Brooks Smith | Thursday, November 12, 2009
In my tradition of callous sensationalist grandstanding in the Viewpoint, I’ve made a minor name for myself. But gradually I’ve started to run short of things to make fun of. This is bad because the predatory masses, always hungry for the next big thing, won’t let me have a slow day. They’re out for blood. They want me to pick an issue and absolutely carpet-bomb the living daylights out of my opponents with rhetoric that will make Joe McCarthy sound like William Blake, and they don’t think it’s too much to ask that I do so every two weeks, like clockwork.
Now I try to remind my readers that I am an artistic genius, and my genius isn’t like public transportation, to be the slave of an ironclad schedule. No, my genius is more like public transportation — erratic, but heralded with great joy whenever it finally arrives.
But the vampires that call themselves my readers have no compunction about sucking me dry at the very moment when my tired shtick is running out of steam. So, desperate to reanimate the dead horse I’ve flogged so successfully with some artificial new life, I’ve decided to write a column which will be my most controversial yet. There’s only one subject here at Notre Dame that can have that effect. You guessed it: Abortion.
The convenient thing about abortion, from a polemical point of view, is that it poses a moral question which nobody has any trouble answering. Everybody sees the answer, it’s perfectly obvious, and there can be no room for discussion. Of course, everybody sees different perfectly obvious answers. But I don’t think that’s a good reason for suggesting, as some weak-willed moderates do, that the abortion issue is a “nuanced” one or that it “deserves rational, and not emotional, discussion” which “transcends the usual clichés.” In my opinion, it’s much better to contribute my own screed to the already lengthy list.
Indeed, the abortion debate lends itself peculiarly well to the kind of moral grandstanding I am just itching to perform in this column. A black-and-white issue, its essentials can be captured in the shortest of sound bites and thought-terminating clichés. It is clear that there is only one right answer, and the people who don’t see it are stupid and morally bankrupt. Part of the reason I was so eager to write this column was because I really wouldn’t have to write it, just cut and paste talking points from all the people who have already discussed it.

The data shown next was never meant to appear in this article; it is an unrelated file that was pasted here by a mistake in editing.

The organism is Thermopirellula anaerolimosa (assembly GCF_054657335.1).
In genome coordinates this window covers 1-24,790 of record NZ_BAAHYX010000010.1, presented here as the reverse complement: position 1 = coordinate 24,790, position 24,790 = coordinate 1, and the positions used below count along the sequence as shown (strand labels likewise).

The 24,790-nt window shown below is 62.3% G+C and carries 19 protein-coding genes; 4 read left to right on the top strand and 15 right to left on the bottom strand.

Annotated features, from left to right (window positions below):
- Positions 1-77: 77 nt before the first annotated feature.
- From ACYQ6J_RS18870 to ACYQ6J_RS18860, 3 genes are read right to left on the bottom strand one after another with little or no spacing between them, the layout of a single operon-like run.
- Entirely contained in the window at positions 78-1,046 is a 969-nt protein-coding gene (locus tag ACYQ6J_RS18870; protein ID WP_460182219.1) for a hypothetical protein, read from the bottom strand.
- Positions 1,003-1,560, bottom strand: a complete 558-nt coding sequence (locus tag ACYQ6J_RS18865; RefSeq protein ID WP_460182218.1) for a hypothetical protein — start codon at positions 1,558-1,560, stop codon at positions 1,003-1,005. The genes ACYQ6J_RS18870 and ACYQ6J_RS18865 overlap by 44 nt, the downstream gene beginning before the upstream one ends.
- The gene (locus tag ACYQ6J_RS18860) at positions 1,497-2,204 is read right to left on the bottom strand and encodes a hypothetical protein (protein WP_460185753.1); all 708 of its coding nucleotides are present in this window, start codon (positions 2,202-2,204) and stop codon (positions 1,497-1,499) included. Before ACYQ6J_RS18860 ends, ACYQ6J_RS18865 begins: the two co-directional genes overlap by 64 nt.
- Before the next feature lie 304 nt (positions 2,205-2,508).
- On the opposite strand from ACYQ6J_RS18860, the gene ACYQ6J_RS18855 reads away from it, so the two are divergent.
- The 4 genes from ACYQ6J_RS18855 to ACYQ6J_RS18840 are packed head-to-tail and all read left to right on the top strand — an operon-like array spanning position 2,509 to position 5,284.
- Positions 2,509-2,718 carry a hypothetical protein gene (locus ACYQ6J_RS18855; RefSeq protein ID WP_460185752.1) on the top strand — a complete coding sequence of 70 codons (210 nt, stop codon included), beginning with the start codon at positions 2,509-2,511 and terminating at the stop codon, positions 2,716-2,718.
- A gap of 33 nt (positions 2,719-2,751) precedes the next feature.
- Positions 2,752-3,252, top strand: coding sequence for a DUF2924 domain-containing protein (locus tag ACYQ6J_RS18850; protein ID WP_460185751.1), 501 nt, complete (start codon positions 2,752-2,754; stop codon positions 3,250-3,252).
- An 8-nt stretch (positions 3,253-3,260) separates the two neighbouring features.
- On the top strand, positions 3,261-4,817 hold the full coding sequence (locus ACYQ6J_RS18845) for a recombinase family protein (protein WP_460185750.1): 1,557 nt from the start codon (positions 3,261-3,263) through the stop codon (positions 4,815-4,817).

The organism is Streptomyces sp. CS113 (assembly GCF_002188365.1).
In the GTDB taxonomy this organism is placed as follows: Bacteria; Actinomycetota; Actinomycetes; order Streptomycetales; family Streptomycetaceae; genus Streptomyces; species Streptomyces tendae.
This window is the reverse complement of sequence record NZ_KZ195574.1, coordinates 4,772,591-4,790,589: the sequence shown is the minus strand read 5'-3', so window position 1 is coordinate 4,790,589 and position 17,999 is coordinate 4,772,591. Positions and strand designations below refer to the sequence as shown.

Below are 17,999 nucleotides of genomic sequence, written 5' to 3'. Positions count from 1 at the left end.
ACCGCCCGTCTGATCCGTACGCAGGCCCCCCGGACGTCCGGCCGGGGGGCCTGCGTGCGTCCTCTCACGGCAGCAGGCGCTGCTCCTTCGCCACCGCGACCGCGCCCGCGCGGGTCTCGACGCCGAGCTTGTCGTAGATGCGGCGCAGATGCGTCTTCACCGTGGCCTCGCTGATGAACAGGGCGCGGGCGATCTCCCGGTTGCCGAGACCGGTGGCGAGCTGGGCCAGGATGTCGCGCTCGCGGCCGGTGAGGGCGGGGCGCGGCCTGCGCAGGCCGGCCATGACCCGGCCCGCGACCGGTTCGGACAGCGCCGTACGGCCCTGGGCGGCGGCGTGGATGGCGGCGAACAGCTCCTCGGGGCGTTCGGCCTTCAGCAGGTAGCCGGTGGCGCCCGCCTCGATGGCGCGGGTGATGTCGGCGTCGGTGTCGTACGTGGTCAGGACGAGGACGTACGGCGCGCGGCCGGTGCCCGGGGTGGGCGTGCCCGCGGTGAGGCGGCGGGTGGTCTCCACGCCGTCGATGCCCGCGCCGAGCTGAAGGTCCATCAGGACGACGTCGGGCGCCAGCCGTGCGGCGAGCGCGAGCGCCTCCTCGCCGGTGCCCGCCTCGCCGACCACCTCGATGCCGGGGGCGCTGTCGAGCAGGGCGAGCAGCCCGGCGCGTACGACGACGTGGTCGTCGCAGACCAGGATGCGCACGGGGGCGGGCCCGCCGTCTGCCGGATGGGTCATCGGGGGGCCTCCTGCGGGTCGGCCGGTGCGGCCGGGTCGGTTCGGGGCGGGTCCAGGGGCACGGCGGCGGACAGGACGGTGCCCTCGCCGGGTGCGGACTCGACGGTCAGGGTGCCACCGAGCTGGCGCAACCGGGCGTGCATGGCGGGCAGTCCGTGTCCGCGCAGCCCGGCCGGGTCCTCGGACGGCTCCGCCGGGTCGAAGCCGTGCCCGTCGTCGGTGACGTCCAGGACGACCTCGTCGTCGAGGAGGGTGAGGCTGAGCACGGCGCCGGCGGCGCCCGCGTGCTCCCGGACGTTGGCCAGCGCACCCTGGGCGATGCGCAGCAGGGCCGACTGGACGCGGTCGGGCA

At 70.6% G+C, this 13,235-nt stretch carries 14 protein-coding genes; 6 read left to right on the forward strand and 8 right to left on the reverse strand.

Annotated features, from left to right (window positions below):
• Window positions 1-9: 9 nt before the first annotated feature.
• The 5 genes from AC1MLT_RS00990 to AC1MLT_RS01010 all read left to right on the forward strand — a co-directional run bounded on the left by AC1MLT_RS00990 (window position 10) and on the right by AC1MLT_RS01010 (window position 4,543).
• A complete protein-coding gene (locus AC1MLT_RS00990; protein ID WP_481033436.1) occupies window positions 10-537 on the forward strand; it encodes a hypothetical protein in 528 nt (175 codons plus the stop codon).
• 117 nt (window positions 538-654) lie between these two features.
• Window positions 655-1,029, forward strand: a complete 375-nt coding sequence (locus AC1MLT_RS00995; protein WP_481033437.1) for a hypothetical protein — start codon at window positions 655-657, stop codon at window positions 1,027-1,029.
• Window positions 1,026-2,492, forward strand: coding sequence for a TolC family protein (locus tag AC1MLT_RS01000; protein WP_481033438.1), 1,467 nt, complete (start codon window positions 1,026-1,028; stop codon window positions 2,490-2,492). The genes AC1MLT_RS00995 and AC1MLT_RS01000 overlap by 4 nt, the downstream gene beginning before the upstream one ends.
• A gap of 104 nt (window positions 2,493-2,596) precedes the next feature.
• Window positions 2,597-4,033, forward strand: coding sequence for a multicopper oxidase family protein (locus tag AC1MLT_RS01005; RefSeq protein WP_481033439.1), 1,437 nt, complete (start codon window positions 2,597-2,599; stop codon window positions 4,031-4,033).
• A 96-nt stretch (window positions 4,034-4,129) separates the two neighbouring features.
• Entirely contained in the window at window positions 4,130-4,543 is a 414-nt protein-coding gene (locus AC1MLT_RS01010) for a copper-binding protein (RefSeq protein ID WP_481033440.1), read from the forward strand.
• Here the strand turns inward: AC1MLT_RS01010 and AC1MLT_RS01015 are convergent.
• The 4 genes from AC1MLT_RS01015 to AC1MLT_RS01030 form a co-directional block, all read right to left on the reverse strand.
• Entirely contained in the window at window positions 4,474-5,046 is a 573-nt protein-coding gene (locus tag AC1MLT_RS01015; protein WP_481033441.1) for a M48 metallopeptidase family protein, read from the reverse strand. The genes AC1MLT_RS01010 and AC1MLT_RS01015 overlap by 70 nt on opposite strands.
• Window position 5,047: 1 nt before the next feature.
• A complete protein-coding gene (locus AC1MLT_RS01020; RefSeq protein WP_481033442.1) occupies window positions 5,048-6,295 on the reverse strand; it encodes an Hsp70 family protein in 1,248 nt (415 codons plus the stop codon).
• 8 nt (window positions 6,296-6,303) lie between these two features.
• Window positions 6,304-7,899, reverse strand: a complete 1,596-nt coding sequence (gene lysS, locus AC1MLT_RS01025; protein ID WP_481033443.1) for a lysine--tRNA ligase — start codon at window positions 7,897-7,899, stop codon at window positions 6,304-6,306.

Man, I can’t wait to write this editorial. The people on the other side are going to have a lot of egg on their face once I’m done. People are going to pat me so hard on the back for how witty and hilarious I was in my column, and we’ll laugh together about how stupid my opponents are. “And just think, they’re as convinced they’re right as we are!” What morons.
Now to decide for myself who’s right. To abort or not to abort, that is the question. It’s all about killing babies, obviously. Or, wait, maybe it’s all about women’s rights. Drat! I know there’s only one right answer at all times, because everyone seems so certain that it’s universally right or universally wrong. But somehow I just can’t seem to see which universally right answer I should assert.
On the other hand, though, I can’t rush some wishy-washy, namby-pamby, morally relativist crap onto the pages of the Viewpoint. How boring that would be! “Reasoned arguments” and “thoughtful debate” are for politically correct pansies who are too afraid to take a stand. Plus that’s a total snoozefest!
Besides, it takes a really long time to think about an issue and write something reasonable about it. It’s better if I just slam some Monsters and type like a maniac till it’s finished. Even if it’s completely unfair and illogical, you can count on it being entertaining as h-e-double-hockey-sticks!
Let’s see which morons I should make fun of. Should I taunt Rush Limbaugh’s dittoheads? Or should I stand in the way of the bloody-handed liberals with Bill O’Reilly’s famous slogan, “We’ll do it live?” Decisions, decisions.
In the end, though, I can’t see that it matters which side actually wins. I’ll get the same amount of the attention I so desperately crave whether I uphold the status quo here at Notre Dame or attempt to “buck the trend.” And like all good pundits, that’s all I really care about. (Whoops! I forgot to write a column.)
Brooks Smith is a junior math and English major at Notre Dame. He can be contacted at email@example.com
The views expressed in this column are those of the author and not necessarily those of The Observer